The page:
Thursday, September 5, 2013

Highways and Hedges Part 5 - Miscellaneous Pentecostal/Holiness Fellowships

Introduction

This is going to be the last article in this series, although it is an ongoing project I hope to turn into a book in the near future.  The purpose of the five parts of the "Highways and Hedges" series we have shared so far was to inform the reader about those small fellowships and churches that many people do not think much about, yet there is a rich legacy in such groups.  The majority of the fellowships we have discussed have been of the Holiness/Pentecostal tradition, and in the following it is pretty much the same.  First, however, one may ask "why the greatest attention to Pentecostal groups?"  Simply, it is because there are many of them, and many of them are also very diverse.  Superficially, many of these little Pentecostal groups may look similar - indeed, if you went to several of their churches, their worship would be pretty standard for their tradition, although it may vary considering if the group is more old-time or more progressive.   It is when you start to dig below the surface into the individual stories of these groups that you get a sense of their real heritage.  Dr. Kenneth Archer, a professor of Biblical studies at Southeastern University in Lakeland, FL, notes something interesting about this as well - he calls what many of these groups have in common central narrative convictions, or CNC's.   What he means by that is simply the primary narrative story as to why a Pentecostal community existed, how it fits into the larger scheme of Christian history, and what responsibilities should be borne by the community as a whole as well as its individual adherents (Kenneth J. Archer, A Pentecostal Hermeneutic: Spirit, Scripture, and Community {Cleveland, TN: CPT Press, 2009}p. 156).  Dr. Archer, who is a former professor of mine, has lucidly and accurately given a terminology to what I am trying to document here, and although I disagree with much of his other theology, he does give some valuable insight into such things as these CNC's and the "story" of a given group, which I would take a step further and say involves the individual as well.  The "Pentecostal Story" that Archer writes of in his book is in many aspects also my story, for although I am no longer officially affilliated with the Pentecostal tradition myself, I have roots in it that run deep, and many of the groups I have discussed thus far I can also relate to, as the Pentecostal church I grew up around was part of one of these smaller groups.  My natural love of Church History has also been a driving factor in this study, but much of the "official" history of bigger denominations like the Assemblies of God and Church of God has been copiously documented, and to be honest it gets kind of boring to read after seeing it so much.  These smaller groups are much more colorful and many represent a sort of atavistic (a negative term I know, but it communicates the point) portrait of what the larger denominations used to be before many of them modernized and entered what Dr. Donald Kraybill, Professor of Anabaptist Studies at Elizabethtown College in Pennsylvania, calls the "transformational phase."  Many larger groups have lost the original core of their identities, but these smaller fellowships - often made up of more conservative factions of the larger groups who broke away due to what they saw as an increasing worldliness and modernization in their parent groups - preserve much of the original mindset and convictions of the bigger groups who have by and large abandoned these things.   Any rate, this gives a historical overview to the project as a whole.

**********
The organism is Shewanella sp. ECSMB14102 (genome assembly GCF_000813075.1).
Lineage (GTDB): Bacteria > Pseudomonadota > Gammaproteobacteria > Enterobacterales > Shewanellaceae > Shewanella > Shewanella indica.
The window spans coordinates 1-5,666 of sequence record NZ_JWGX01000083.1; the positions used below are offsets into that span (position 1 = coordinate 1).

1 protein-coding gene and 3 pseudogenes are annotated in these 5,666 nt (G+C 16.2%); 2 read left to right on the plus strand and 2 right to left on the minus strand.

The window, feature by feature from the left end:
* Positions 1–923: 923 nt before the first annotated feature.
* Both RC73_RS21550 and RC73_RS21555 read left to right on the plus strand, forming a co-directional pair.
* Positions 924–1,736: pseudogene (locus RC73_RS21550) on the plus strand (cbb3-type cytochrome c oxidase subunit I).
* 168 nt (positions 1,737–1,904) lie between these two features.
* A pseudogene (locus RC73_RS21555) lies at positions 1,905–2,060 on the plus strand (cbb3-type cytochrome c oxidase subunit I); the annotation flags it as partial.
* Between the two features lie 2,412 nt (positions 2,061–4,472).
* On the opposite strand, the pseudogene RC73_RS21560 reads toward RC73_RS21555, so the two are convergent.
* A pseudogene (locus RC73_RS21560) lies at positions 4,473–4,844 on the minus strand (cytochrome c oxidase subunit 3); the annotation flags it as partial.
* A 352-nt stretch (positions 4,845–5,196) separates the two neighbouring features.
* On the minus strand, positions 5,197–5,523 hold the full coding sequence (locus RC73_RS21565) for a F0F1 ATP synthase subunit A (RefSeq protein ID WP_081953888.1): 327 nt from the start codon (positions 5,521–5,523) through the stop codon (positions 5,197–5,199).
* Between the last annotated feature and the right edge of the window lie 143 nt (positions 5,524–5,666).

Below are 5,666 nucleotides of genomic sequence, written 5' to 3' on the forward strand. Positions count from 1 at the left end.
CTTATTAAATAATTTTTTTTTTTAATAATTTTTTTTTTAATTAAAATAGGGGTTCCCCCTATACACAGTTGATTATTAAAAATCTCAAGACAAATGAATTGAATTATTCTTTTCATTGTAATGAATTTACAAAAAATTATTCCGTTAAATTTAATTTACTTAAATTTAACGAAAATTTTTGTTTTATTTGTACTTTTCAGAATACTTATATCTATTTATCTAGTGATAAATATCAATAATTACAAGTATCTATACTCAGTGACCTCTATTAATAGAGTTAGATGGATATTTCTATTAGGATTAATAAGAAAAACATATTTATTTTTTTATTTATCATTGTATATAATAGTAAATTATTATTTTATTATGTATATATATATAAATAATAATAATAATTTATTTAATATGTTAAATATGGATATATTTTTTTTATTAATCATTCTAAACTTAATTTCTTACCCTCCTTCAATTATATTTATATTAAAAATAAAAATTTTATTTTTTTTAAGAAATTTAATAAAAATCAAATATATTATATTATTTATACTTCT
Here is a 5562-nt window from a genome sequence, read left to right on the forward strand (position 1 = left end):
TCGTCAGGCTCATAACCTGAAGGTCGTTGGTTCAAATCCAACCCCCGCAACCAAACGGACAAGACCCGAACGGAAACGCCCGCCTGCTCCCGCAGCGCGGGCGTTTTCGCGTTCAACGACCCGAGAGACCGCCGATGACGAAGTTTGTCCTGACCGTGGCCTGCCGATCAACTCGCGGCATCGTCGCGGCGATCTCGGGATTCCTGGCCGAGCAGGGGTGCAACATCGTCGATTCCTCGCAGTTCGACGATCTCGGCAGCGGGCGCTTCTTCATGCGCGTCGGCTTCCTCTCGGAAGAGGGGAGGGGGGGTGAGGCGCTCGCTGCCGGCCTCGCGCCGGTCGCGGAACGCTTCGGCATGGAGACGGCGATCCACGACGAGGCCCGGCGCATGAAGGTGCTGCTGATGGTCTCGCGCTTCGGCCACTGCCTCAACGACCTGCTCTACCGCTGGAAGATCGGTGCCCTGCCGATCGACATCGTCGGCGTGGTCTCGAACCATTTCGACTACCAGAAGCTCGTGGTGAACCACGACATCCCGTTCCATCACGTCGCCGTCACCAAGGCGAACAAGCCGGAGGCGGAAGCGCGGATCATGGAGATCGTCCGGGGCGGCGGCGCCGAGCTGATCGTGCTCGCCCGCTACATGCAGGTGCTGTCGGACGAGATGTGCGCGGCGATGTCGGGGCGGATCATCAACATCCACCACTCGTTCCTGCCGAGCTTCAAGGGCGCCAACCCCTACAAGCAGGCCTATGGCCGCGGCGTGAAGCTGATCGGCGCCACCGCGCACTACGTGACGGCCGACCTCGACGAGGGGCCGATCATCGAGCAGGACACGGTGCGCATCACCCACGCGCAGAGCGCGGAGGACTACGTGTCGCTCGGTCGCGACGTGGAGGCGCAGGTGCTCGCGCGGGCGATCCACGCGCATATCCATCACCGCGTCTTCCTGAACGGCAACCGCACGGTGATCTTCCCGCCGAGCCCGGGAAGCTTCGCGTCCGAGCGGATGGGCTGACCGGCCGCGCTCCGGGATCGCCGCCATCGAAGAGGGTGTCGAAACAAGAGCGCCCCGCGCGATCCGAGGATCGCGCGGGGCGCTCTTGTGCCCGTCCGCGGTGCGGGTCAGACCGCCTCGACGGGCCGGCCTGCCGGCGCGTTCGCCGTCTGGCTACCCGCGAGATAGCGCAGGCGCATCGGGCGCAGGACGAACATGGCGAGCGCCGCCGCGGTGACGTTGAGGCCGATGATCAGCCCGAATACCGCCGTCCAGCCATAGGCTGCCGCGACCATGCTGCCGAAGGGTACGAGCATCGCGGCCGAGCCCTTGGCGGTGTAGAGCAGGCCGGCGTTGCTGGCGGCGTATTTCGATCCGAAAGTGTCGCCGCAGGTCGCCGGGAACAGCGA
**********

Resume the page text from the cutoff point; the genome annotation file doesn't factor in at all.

Dealing with this part of the study, I will be examining three pretty diverse but conservative groups which have their roots in different regions of the country, and rich histories of their own.  They are the Wesleyan Pentecostal Churches, headquartered in the Piedmont region of the Carolinas; the Living Word of Faith Fellowship, with its primary strength in the Panhandle of Florida; and finally the Emmanuel Apostolic Church, a small fellowship of Oneness Pentecostals headquartered in Acccident, MD, with the major concentration of its constituency in western Maryland and north-central West Virginia.   The interesting thing about all of these groups is that over the years I have had personal involvement and association with them, and will be documenting that as well as part of the overall story.  That being said, let us now begin.

1.  The Wesleyan Pentecostal Churches

This is a group I came into contact with approximately 10 years ago from this writing, and it fascinated me because I was thinking at first that maybe they were a group of Pentecostal Methodists or something similar to those in Chile.  However, as it turns out, their history actually is rooted in the Church of God tradition, and even today the great majority of its leadership has roots in the Church of God denomination.